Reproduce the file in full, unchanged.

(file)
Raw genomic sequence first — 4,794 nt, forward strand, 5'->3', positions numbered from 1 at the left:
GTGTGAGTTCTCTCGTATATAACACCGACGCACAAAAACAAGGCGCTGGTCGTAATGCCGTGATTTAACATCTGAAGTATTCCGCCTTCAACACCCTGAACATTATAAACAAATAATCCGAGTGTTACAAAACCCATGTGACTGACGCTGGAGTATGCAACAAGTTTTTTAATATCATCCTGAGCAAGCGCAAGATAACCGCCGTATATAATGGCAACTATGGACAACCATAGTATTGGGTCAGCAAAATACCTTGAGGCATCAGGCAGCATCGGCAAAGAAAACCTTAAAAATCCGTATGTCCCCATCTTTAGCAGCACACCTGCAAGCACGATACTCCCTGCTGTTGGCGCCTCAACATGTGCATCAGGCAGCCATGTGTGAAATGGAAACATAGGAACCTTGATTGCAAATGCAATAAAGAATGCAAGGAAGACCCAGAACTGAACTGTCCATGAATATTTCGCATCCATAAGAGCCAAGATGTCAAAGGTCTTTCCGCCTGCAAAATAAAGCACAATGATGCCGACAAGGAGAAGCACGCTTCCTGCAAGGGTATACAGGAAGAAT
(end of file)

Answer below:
Raw genomic sequence first — 4,794 nt, forward strand, 5'->3', positions numbered from 1 at the left:
GTGTGAGTTCTCTCGTATATAACACCGACGCACAAAAACAAGGCGCTGGTCGTAATGCCGTGATTTAACATCTGAAGTATTCCGCCTTCAACACCCTGAACATTATAAACAAATAATCCGAGTGTTACAAAACCCATGTGACTGACGCTGGAGTATGCAACAAGTTTTTTAATATCATCCTGAGCAAGCGCAAGATAACCGCCGTATATAATGGCAACTATGGACAACCATAGTATTGGGTCAGCAAAATACCTTGAGGCATCAGGCAGCATCGGCAAAGAAAACCTTAAAAATCCGTATGTCCCCATCTTTAGCAGCACACCTGCAAGCACGATACTCCCTGCTGTTGGCGCCTCAACATGTGCATCAGGCAGCCATGTGTGAAATGGAAACATAGGAACCTTGATTGCAAATGCAATAAAGAATGCAAGGAAGACCCAGAACTGAACTGTCCATGAATATTTCGCATCCATAAGAGCCAAGATGTCAAAGGTCTTTCCGCCTGCAAAATAAAGCACAATGATGCCGACAAGGAGAAGCACGCTTCCTGCAAGGGTATACAGGAAGAAT